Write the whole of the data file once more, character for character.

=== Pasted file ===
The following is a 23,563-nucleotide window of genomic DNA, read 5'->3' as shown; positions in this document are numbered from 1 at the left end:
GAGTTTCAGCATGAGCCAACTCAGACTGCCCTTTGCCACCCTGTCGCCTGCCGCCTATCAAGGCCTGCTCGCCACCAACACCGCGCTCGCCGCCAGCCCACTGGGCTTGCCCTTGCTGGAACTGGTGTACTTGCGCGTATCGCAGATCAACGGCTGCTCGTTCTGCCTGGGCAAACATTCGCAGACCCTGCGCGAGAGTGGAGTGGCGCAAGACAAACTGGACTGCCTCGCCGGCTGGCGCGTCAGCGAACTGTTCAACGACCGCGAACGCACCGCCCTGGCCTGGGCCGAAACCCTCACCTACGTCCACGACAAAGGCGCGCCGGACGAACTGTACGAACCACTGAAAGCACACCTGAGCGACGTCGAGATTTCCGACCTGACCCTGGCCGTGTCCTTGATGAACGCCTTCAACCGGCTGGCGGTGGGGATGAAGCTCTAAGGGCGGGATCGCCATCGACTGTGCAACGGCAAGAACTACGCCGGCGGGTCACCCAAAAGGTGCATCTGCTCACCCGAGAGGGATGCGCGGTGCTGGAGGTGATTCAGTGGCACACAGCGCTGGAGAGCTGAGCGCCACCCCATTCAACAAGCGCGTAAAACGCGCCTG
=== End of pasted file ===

The following is a 23,563-nucleotide window of genomic DNA, read 5'->3' as shown; positions in this document are numbered from 1 at the left end:
GAGTTTCAGCATGAGCCAACTCAGACTGCCCTTTGCCACCCTGTCGCCTGCCGCCTATCAAGGCCTGCTCGCCACCAACACCGCGCTCGCCGCCAGCCCACTGGGCTTGCCCTTGCTGGAACTGGTGTACTTGCGCGTATCGCAGATCAACGGCTGCTCGTTCTGCCTGGGCAAACATTCGCAGACCCTGCGCGAGAGTGGAGTGGCGCAAGACAAACTGGACTGCCTCGCCGGCTGGCGCGTCAGCGAACTGTTCAACGACCGCGAACGCACCGCCCTGGCCTGGGCCGAAACCCTCACCTACGTCCACGACAAAGGCGCGCCGGACGAACTGTACGAACCACTGAAAGCACACCTGAGCGACGTCGAGATTTCCGACCTGACCCTGGCCGTGTCCTTGATGAACGCCTTCAACCGGCTGGCGGTGGGGATGAAGCTCTAAGGGCGGGATCGCCATCGACTGTGCAACGGCAAGAACTACGCCGGCGGGTCACCCAAAAGGTGCATCTGCTCACCCGAGAGGGATGCGCGGTGCTGGAGGTGATTCAGTGGCACACAGCGCTGGAGAGCTGAGCGCCACCCCATTCAACAAGCGCGTAAAACGCGCCTG